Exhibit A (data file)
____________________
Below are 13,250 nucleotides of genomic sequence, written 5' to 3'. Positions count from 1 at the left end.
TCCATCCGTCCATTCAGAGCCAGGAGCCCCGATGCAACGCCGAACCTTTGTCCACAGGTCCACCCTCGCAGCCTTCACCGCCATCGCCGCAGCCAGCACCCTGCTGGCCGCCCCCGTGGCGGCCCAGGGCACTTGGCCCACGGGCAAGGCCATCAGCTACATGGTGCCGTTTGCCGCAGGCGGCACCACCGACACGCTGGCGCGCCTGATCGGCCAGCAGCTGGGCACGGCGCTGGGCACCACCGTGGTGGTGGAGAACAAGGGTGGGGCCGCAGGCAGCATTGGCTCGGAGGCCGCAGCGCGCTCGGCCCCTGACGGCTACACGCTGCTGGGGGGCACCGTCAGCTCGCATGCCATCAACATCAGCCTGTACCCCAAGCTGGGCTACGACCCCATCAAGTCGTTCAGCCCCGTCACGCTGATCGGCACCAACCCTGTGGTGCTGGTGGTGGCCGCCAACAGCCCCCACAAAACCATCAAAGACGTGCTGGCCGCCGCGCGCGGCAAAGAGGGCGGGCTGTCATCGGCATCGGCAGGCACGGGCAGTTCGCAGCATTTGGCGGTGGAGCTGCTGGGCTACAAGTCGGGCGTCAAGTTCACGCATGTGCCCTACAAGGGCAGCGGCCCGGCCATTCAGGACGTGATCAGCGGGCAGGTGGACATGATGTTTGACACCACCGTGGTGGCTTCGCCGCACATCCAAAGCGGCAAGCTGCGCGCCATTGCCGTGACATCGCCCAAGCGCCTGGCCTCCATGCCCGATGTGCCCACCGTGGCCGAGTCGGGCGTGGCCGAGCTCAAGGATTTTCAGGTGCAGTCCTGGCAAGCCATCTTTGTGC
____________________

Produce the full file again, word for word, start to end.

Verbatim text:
Below are 13,250 nucleotides of genomic sequence, written 5' to 3'. Positions count from 1 at the left end.
TCCATCCGTCCATTCAGAGCCAGGAGCCCCGATGCAACGCCGAACCTTTGTCCACAGGTCCACCCTCGCAGCCTTCACCGCCATCGCCGCAGCCAGCACCCTGCTGGCCGCCCCCGTGGCGGCCCAGGGCACTTGGCCCACGGGCAAGGCCATCAGCTACATGGTGCCGTTTGCCGCAGGCGGCACCACCGACACGCTGGCGCGCCTGATCGGCCAGCAGCTGGGCACGGCGCTGGGCACCACCGTGGTGGTGGAGAACAAGGGTGGGGCCGCAGGCAGCATTGGCTCGGAGGCCGCAGCGCGCTCGGCCCCTGACGGCTACACGCTGCTGGGGGGCACCGTCAGCTCGCATGCCATCAACATCAGCCTGTACCCCAAGCTGGGCTACGACCCCATCAAGTCGTTCAGCCCCGTCACGCTGATCGGCACCAACCCTGTGGTGCTGGTGGTGGCCGCCAACAGCCCCCACAAAACCATCAAAGACGTGCTGGCCGCCGCGCGCGGCAAAGAGGGCGGGCTGTCATCGGCATCGGCAGGCACGGGCAGTTCGCAGCATTTGGCGGTGGAGCTGCTGGGCTACAAGTCGGGCGTCAAGTTCACGCATGTGCCCTACAAGGGCAGCGGCCCGGCCATTCAGGACGTGATCAGCGGGCAGGTGGACATGATGTTTGACACCACCGTGGTGGCTTCGCCGCACATCCAAAGCGGCAAGCTGCGCGCCATTGCCGTGACATCGCCCAAGCGCCTGGCCTCCATGCCCGATGTGCCCACCGTGGCCGAGTCGGGCGTGGCCGAGCTCAAGGATTTTCAGGTGCAGTCCTGGCAAGCCATCTTTGTGC